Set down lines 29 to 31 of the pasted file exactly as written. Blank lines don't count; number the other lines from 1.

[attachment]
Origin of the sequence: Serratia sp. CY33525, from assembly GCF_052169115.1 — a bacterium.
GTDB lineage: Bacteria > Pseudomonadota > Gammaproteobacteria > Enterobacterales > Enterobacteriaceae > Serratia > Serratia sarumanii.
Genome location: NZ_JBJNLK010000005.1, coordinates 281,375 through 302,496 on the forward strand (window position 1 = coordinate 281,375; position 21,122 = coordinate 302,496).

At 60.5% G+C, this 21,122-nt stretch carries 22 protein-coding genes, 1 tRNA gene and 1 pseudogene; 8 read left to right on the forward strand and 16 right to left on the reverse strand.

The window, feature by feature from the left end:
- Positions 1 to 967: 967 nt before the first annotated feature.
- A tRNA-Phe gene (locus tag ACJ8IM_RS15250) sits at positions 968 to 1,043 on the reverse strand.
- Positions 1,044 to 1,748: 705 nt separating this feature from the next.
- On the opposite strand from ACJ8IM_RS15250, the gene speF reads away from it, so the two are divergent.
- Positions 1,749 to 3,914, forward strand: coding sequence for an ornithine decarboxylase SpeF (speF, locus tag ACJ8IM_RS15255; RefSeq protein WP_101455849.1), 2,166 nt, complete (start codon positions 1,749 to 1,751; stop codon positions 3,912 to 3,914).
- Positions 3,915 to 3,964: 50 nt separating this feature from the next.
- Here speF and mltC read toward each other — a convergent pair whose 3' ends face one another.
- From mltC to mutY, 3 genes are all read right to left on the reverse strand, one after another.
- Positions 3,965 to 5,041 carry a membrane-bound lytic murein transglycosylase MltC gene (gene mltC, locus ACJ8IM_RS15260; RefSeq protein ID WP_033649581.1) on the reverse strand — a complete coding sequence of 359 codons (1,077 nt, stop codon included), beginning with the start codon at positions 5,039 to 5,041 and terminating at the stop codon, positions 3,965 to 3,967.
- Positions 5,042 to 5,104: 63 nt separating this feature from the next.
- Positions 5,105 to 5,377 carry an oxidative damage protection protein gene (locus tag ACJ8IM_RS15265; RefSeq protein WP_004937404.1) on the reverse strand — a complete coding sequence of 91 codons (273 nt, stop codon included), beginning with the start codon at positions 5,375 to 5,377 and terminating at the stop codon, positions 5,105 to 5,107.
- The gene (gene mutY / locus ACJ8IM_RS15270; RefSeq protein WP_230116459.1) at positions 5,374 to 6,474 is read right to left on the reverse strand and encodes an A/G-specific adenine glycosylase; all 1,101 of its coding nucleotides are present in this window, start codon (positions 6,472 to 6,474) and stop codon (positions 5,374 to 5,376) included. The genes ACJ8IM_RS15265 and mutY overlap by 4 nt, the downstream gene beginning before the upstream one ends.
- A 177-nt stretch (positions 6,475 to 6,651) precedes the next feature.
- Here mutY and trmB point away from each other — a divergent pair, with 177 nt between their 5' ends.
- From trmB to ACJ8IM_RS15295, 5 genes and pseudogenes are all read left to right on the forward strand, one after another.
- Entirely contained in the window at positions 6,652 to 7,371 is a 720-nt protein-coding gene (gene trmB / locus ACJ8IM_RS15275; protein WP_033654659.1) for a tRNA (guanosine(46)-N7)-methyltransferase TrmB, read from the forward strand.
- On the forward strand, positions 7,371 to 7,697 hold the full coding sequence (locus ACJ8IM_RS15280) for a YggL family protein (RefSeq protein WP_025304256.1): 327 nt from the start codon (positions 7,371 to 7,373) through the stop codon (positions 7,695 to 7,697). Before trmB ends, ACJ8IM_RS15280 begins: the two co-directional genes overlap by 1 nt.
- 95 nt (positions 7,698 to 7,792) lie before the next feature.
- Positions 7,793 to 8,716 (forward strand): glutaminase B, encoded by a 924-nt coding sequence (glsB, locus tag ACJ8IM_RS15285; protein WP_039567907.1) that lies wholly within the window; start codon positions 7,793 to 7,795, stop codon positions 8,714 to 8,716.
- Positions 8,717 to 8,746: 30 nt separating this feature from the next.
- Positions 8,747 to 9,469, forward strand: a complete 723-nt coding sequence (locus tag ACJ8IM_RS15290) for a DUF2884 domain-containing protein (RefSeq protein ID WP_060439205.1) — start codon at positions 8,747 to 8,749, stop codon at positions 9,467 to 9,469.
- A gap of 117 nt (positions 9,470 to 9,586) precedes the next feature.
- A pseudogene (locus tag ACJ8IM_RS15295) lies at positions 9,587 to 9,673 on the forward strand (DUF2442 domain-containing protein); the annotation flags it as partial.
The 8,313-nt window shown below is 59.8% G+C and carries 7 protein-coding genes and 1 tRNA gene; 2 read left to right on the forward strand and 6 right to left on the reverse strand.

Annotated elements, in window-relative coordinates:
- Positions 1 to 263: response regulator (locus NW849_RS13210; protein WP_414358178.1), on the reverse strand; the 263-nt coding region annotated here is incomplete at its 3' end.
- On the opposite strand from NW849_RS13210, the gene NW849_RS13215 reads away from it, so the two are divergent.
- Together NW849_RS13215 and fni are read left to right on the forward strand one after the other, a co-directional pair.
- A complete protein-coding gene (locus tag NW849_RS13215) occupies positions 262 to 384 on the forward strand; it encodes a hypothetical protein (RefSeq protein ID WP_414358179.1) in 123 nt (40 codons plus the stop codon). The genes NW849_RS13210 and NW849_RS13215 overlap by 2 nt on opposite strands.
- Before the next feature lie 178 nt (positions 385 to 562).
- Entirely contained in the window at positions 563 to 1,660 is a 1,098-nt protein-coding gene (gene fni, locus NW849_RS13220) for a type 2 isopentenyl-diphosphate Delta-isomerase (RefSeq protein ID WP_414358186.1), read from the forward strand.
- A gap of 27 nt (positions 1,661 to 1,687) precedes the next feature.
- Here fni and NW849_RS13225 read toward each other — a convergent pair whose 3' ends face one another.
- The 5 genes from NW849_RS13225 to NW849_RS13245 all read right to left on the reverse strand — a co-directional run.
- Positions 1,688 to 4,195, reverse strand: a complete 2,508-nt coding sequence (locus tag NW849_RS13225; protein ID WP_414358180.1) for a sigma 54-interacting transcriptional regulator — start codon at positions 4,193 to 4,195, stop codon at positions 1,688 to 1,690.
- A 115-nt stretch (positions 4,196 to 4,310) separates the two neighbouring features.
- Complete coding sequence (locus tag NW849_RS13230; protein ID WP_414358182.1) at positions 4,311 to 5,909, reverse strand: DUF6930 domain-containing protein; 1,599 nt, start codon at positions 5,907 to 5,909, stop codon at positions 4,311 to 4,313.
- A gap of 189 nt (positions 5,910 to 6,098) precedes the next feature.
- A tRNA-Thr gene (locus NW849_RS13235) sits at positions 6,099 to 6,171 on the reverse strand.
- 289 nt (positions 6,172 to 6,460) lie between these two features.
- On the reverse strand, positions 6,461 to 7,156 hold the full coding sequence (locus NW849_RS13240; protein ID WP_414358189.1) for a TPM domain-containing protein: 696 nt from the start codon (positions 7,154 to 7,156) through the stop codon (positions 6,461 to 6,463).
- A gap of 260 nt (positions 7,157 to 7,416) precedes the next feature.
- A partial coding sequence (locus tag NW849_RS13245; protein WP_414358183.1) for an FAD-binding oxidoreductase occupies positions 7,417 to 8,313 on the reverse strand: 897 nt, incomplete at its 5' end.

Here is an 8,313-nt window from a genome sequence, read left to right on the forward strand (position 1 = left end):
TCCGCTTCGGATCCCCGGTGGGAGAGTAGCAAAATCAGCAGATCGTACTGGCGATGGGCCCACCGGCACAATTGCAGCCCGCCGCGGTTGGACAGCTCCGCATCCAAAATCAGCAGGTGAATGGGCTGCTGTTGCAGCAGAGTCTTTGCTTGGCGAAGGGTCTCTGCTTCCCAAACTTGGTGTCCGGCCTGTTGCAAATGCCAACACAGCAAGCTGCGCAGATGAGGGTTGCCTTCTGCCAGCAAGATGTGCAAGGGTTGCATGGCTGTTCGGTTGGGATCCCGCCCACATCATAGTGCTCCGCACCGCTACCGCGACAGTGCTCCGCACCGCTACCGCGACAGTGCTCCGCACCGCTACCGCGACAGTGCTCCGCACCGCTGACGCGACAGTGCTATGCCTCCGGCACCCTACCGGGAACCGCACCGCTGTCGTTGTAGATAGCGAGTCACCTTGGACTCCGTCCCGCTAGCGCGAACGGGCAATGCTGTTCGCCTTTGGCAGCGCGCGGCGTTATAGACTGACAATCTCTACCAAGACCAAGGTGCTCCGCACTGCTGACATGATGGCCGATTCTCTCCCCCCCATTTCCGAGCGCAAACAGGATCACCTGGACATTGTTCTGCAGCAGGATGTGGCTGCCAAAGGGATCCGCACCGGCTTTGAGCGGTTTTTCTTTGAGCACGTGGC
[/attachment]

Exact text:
The 8,313-nt window shown below is 59.8% G+C and carries 7 protein-coding genes and 1 tRNA gene; 2 read left to right on the forward strand and 6 right to left on the reverse strand.

Annotated elements, in window-relative coordinates:
- Positions 1 to 263: response regulator (locus NW849_RS13210; protein WP_414358178.1), on the reverse strand; the 263-nt coding region annotated here is incomplete at its 3' end.